Sold for $3315.00
The 1911 and 1911-A1 pistols served the military of the United States from 1911 to 1985, through two World Wars and the Korean and Vietnam wars. They gained a reputation as a reliable handgun with plenty of stopping power, and are held in high regard by those who have used them. As was the case at the outset of the 1st World War, demands of the US Military would outstrip the production capacity of Colt when the United States entered World War 2. In this case, contracting pistol production out to other companies had been planned for and simplified due to educational orders and a production study, notably conducted by the Singer sewing machine company, which developed comprehensive plans and instructions for a company which had never made a 1911A1 to order materials, machinery and set up manufacturing for the pistol. Remington Rand was the star example of this project’s success, and by the end of the war would go on to produce just about as many as all of the other maker’s combined, at the lowest price and highest quality.
This example was made by Remington Rand in 1943, fairly early in their production. It has an interesting mix of features including the early Du-Lite finish, first-style serial marking and second-style slide marking. The barrel’s markings indicate that it was made by Springfield Armory as part of a program of stocking replacement barrels, but these stocks were also sent to the contract manufacturers as production increased for new-made pistols. The pistol also has a nice set of early Keyes Fibre grips. By itself it is a wonderful example of an early Remington Rand 1911-A1. It is also a particularly well documented example.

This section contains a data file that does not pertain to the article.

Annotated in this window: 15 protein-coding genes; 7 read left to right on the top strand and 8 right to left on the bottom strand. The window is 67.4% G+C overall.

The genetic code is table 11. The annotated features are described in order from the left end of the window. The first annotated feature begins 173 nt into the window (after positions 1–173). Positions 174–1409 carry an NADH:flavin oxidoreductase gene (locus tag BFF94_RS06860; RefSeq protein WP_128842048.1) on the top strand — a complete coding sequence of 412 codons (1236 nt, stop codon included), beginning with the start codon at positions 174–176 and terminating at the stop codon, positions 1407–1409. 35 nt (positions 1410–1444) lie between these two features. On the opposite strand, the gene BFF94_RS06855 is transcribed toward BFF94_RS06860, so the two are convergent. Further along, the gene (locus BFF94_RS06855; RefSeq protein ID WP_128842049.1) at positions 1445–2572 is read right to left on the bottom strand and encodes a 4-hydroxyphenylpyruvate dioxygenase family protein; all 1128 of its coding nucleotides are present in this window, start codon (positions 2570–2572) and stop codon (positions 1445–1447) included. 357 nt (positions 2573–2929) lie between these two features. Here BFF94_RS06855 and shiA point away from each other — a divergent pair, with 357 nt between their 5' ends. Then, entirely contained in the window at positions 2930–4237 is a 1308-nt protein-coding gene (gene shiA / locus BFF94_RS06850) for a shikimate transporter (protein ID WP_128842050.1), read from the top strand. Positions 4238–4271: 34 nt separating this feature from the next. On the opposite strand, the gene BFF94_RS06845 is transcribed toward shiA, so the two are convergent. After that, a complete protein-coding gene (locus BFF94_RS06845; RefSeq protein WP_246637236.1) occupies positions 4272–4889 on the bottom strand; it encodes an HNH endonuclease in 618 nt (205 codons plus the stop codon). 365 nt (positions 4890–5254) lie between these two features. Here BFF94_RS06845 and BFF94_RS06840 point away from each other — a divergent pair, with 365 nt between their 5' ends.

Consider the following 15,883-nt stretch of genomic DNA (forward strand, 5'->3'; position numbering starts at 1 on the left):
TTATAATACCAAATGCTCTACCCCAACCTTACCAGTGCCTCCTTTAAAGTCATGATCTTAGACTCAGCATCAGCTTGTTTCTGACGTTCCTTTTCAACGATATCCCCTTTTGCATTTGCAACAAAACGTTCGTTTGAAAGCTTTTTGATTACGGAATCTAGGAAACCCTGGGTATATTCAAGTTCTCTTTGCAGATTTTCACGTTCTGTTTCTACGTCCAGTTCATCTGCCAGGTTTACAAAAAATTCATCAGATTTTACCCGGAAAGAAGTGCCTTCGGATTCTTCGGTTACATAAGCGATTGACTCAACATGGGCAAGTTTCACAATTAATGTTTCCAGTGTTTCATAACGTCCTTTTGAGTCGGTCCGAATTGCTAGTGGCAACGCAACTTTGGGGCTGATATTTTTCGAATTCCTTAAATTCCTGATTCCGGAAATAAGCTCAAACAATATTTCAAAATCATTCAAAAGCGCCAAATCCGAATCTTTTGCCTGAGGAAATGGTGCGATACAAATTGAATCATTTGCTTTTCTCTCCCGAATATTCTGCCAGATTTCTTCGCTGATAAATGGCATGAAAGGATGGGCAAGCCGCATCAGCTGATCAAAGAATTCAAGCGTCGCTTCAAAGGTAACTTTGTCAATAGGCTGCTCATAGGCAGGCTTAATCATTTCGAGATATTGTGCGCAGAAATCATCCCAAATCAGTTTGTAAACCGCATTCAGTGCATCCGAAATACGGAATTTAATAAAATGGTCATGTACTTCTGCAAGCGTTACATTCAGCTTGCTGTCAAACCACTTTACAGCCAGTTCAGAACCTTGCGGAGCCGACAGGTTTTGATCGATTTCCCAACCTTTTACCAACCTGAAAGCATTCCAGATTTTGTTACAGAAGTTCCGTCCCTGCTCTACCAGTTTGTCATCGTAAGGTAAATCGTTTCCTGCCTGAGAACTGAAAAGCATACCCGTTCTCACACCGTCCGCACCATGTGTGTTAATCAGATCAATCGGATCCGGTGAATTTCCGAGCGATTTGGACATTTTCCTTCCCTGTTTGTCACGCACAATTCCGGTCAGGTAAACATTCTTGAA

While originally shipped to Springfield Armory in 1943, sometime prior to January 21, 1944, this pistol was issued to the USS Fechteler, Buckley-class destroyer escort which had been launched in April, 1943. The ship’s early service consisted of convoy duty from New York to the Netherlands West Indies and on to North Africa. It is possible that this pistol was “lost” during one of these convoys, but it seems more likely that it made its way back to America and left the ship while in port at New York City for an overhaul. The Fechteler would go on to participate in experimental anti-submarine exercises and further convoy duties before leaving for Bizerte. On return from Bizerte, escorting another convoy, the Fechteler was sunk by a German U-boat in the Western Mediterranean on May 5, 1944.
This pistol is accompanied by documentation from the Springfield Research Services, Charles W. Pate, as well as declassified copies of the reports of the sinking of the USS Fechteler. This additional documentation will only enhance the collector value of this high condition Remington Rand 1911A1.